Overall capacity utilization moved down to 79.0% in May from 79.2% in April. Manufacturing capacity use fell to 77.6% in May from 78.0% in April.
 
Implications:   Overall industrial production dipped 0.1% in May. Manufacturing, which excludes mining and utilities, fell 0.4 percent. Both figures came in slightly below consensus expectations. However, industrial production is still up 4.7% from a year ago, growing more than twice as fast as the overall economy. The data we watch most closely is manufacturing production ex-autos.  This figure fell 0.3% in May, but has risen in 9 of the last 11 months.  That’s a very good track record, given that manufacturing ex-autos usually falls three or four times a year even during normal economic expansions. In other words, it is much too early to read anything significant into the slippage in production in May. Given low inventories, particularly in the auto sector, we don't expect any persistent stagnation. Although capacity utilization declined in May, it is still up substantially from a year ago. As a result, companies have an increasing incentive to build out plant and equipment. Meanwhile, corporate profits and cash on the balance sheet show they have the ability to make these investments. In other news today, the Empire State index, a measure of manufacturing activity in New York, fell to +2.3 from +17.1 in May. This suggests growth continued in June, but at a slower pace than in May. However, these kinds of surveys are also influenced by corporate sentiment rather than actual activity, and, given news out of Europe, we would not be surprised if this were having a negative effect.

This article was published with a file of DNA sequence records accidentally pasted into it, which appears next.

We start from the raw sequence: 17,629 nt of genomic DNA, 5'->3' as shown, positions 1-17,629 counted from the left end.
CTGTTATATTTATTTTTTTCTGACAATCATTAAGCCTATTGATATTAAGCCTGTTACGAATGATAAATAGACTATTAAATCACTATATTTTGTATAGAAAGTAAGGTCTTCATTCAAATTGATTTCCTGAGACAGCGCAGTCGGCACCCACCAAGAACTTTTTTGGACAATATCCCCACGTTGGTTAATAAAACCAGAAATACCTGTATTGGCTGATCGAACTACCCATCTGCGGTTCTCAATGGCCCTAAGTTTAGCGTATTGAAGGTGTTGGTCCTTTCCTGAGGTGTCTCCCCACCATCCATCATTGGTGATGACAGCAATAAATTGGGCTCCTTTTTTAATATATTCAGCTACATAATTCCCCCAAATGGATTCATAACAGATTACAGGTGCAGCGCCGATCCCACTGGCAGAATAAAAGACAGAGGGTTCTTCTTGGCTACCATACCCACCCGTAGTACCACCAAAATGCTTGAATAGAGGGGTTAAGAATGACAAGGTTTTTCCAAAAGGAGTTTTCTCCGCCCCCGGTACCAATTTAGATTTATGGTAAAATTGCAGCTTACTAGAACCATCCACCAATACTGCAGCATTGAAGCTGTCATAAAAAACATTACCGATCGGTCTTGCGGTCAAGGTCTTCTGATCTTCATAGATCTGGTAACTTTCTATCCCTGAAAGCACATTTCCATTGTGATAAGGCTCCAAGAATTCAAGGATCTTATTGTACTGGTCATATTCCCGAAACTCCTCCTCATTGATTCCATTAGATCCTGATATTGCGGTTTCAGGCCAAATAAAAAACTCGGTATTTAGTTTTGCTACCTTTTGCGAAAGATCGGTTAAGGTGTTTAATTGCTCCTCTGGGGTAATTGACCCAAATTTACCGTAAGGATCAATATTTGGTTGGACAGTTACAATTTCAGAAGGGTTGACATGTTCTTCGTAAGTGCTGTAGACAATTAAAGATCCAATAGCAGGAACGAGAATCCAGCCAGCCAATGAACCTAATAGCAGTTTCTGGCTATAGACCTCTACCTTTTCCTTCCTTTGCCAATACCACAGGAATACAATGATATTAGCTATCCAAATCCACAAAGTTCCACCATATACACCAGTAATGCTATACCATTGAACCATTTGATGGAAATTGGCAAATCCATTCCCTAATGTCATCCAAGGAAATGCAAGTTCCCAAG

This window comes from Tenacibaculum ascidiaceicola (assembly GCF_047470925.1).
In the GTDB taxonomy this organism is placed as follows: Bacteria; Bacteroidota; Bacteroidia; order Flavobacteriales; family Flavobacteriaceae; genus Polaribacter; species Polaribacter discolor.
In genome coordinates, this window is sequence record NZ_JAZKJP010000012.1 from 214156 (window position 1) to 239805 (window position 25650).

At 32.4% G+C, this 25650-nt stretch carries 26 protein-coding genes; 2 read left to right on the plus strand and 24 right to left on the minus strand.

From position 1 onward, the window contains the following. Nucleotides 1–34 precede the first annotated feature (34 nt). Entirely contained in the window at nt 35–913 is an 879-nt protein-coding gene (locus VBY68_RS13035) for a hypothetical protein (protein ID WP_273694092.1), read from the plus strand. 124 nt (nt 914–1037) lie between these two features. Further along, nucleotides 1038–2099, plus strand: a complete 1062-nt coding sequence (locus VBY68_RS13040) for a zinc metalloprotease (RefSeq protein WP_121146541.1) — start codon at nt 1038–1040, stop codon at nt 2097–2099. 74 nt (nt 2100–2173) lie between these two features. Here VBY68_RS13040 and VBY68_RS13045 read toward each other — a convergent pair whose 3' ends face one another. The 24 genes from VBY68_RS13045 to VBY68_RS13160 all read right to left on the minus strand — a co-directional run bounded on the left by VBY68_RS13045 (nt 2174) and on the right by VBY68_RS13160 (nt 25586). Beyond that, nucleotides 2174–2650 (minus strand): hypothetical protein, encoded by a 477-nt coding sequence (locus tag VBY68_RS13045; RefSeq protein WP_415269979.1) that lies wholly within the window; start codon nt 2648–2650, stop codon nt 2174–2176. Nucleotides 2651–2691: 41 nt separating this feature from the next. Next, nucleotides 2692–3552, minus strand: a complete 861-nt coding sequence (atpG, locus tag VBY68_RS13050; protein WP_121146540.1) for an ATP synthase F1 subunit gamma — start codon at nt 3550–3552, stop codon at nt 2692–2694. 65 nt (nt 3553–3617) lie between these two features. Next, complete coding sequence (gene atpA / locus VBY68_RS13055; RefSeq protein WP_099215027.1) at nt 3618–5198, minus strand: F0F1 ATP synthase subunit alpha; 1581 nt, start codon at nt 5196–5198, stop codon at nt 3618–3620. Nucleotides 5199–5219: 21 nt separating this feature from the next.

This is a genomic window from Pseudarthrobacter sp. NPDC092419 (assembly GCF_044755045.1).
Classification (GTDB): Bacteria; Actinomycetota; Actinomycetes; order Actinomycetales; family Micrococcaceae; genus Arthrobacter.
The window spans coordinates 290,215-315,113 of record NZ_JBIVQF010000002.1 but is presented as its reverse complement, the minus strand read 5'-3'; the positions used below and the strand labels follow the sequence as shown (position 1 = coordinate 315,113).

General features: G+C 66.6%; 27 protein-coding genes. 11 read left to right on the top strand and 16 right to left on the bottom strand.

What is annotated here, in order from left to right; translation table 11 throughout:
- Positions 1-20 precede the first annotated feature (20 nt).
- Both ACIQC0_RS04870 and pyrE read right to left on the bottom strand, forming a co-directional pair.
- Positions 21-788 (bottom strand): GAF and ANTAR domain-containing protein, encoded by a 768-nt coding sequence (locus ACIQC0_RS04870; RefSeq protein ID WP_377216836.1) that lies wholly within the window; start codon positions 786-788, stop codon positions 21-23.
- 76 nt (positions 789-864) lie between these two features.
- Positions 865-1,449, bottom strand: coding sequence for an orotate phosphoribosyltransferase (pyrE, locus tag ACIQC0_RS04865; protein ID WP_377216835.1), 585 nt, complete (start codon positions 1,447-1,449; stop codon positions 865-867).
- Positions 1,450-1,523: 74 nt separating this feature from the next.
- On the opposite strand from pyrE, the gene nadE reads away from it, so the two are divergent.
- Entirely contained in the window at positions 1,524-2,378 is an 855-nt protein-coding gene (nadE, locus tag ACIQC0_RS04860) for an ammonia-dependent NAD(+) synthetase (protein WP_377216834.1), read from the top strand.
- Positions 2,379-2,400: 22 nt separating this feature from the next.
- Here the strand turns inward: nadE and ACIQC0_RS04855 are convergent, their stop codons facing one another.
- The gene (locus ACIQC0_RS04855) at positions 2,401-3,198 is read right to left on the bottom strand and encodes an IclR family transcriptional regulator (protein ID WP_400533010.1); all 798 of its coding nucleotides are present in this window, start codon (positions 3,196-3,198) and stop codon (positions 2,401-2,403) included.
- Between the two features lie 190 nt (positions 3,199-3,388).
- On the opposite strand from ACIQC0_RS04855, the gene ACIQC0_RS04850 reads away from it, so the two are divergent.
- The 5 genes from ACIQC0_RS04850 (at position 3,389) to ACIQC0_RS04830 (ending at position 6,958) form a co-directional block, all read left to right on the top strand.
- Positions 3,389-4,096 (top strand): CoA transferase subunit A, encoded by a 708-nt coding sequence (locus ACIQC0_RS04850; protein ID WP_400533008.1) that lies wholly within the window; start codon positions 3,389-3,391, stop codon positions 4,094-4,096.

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Crafty_Dog